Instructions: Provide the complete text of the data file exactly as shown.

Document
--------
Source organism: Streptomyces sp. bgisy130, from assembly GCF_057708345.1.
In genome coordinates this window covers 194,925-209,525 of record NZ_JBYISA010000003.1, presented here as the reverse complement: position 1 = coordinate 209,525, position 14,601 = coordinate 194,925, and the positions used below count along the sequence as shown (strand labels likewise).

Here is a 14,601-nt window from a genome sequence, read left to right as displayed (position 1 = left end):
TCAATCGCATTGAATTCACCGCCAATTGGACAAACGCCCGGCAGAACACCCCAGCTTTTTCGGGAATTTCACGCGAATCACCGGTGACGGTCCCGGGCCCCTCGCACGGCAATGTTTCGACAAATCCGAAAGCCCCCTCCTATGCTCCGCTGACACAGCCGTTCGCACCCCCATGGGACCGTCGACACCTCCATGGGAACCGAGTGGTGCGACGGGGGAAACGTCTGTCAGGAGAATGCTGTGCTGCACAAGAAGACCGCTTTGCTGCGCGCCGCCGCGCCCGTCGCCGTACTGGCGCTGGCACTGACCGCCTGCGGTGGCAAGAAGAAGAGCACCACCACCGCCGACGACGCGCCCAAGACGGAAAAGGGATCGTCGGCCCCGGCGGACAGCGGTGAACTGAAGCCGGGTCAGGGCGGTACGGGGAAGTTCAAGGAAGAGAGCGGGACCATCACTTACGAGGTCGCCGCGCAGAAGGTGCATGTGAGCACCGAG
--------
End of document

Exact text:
Source organism: Streptomyces sp. bgisy130, from assembly GCF_057708345.1.
In genome coordinates this window covers 194,925-209,525 of record NZ_JBYISA010000003.1, presented here as the reverse complement: position 1 = coordinate 209,525, position 14,601 = coordinate 194,925, and the positions used below count along the sequence as shown (strand labels likewise).

Here is a 14,601-nt window from a genome sequence, read left to right as displayed (position 1 = left end):
TCAATCGCATTGAATTCACCGCCAATTGGACAAACGCCCGGCAGAACACCCCAGCTTTTTCGGGAATTTCACGCGAATCACCGGTGACGGTCCCGGGCCCCTCGCACGGCAATGTTTCGACAAATCCGAAAGCCCCCTCCTATGCTCCGCTGACACAGCCGTTCGCACCCCCATGGGACCGTCGACACCTCCATGGGAACCGAGTGGTGCGACGGGGGAAACGTCTGTCAGGAGAATGCTGTGCTGCACAAGAAGACCGCTTTGCTGCGCGCCGCCGCGCCCGTCGCCGTACTGGCGCTGGCACTGACCGCCTGCGGTGGCAAGAAGAAGAGCACCACCACCGCCGACGACGCGCCCAAGACGGAAAAGGGATCGTCGGCCCCGGCGGACAGCGGTGAACTGAAGCCGGGTCAGGGCGGTACGGGGAAGTTCAAGGAAGAGAGCGGGACCATCACTTACGAGGTCGCCGCGCAGAAGGTGCATGTGAGCACCGAG